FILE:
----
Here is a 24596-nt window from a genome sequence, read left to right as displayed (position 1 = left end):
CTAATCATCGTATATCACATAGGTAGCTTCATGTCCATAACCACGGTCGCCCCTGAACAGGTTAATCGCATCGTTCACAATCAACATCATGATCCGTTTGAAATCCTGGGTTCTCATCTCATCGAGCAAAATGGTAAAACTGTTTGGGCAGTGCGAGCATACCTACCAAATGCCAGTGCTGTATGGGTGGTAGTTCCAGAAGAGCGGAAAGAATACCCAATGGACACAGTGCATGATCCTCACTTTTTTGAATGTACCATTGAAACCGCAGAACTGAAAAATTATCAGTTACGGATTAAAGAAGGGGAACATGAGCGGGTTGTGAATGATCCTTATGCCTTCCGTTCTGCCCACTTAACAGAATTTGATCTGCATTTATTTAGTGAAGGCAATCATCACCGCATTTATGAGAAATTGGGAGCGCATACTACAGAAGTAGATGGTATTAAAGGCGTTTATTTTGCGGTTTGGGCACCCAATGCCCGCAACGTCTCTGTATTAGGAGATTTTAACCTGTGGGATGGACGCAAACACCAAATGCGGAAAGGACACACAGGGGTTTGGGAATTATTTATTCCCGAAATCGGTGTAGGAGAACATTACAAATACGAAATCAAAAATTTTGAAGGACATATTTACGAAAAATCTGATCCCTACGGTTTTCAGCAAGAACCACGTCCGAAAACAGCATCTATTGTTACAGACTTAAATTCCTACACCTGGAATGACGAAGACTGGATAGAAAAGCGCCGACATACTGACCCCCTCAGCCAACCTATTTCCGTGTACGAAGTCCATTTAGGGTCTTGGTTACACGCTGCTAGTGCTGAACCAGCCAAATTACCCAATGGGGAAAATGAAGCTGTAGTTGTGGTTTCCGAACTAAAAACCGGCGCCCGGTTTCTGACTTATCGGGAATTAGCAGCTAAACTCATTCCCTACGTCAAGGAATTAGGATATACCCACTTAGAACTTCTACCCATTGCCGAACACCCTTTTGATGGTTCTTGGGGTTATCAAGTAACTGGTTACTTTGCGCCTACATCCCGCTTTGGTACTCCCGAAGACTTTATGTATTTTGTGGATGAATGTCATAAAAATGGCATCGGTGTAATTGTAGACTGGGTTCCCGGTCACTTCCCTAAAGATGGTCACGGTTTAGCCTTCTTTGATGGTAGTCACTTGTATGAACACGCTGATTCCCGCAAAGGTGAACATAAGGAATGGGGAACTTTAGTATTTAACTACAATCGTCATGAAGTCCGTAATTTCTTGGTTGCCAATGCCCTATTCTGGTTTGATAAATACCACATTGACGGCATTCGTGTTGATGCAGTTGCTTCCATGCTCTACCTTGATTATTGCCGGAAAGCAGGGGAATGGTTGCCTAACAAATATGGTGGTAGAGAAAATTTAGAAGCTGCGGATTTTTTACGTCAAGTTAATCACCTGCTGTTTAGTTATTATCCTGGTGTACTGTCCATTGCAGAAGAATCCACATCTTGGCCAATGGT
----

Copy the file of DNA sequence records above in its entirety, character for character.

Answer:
Here is a 24596-nt window from a genome sequence, read left to right as displayed (position 1 = left end):
CTAATCATCGTATATCACATAGGTAGCTTCATGTCCATAACCACGGTCGCCCCTGAACAGGTTAATCGCATCGTTCACAATCAACATCATGATCCGTTTGAAATCCTGGGTTCTCATCTCATCGAGCAAAATGGTAAAACTGTTTGGGCAGTGCGAGCATACCTACCAAATGCCAGTGCTGTATGGGTGGTAGTTCCAGAAGAGCGGAAAGAATACCCAATGGACACAGTGCATGATCCTCACTTTTTTGAATGTACCATTGAAACCGCAGAACTGAAAAATTATCAGTTACGGATTAAAGAAGGGGAACATGAGCGGGTTGTGAATGATCCTTATGCCTTCCGTTCTGCCCACTTAACAGAATTTGATCTGCATTTATTTAGTGAAGGCAATCATCACCGCATTTATGAGAAATTGGGAGCGCATACTACAGAAGTAGATGGTATTAAAGGCGTTTATTTTGCGGTTTGGGCACCCAATGCCCGCAACGTCTCTGTATTAGGAGATTTTAACCTGTGGGATGGACGCAAACACCAAATGCGGAAAGGACACACAGGGGTTTGGGAATTATTTATTCCCGAAATCGGTGTAGGAGAACATTACAAATACGAAATCAAAAATTTTGAAGGACATATTTACGAAAAATCTGATCCCTACGGTTTTCAGCAAGAACCACGTCCGAAAACAGCATCTATTGTTACAGACTTAAATTCCTACACCTGGAATGACGAAGACTGGATAGAAAAGCGCCGACATACTGACCCCCTCAGCCAACCTATTTCCGTGTACGAAGTCCATTTAGGGTCTTGGTTACACGCTGCTAGTGCTGAACCAGCCAAATTACCCAATGGGGAAAATGAAGCTGTAGTTGTGGTTTCCGAACTAAAAACCGGCGCCCGGTTTCTGACTTATCGGGAATTAGCAGCTAAACTCATTCCCTACGTCAAGGAATTAGGATATACCCACTTAGAACTTCTACCCATTGCCGAACACCCTTTTGATGGTTCTTGGGGTTATCAAGTAACTGGTTACTTTGCGCCTACATCCCGCTTTGGTACTCCCGAAGACTTTATGTATTTTGTGGATGAATGTCATAAAAATGGCATCGGTGTAATTGTAGACTGGGTTCCCGGTCACTTCCCTAAAGATGGTCACGGTTTAGCCTTCTTTGATGGTAGTCACTTGTATGAACACGCTGATTCCCGCAAAGGTGAACATAAGGAATGGGGAACTTTAGTATTTAACTACAATCGTCATGAAGTCCGTAATTTCTTGGTTGCCAATGCCCTATTCTGGTTTGATAAATACCACATTGACGGCATTCGTGTTGATGCAGTTGCTTCCATGCTCTACCTTGATTATTGCCGGAAAGCAGGGGAATGGTTGCCTAACAAATATGGTGGTAGAGAAAATTTAGAAGCTGCGGATTTTTTACGTCAAGTTAATCACCTGCTGTTTAGTTATTATCCTGGTGTACTGTCCATTGCAGAAGAATCCACATCTTGGCCAATGGT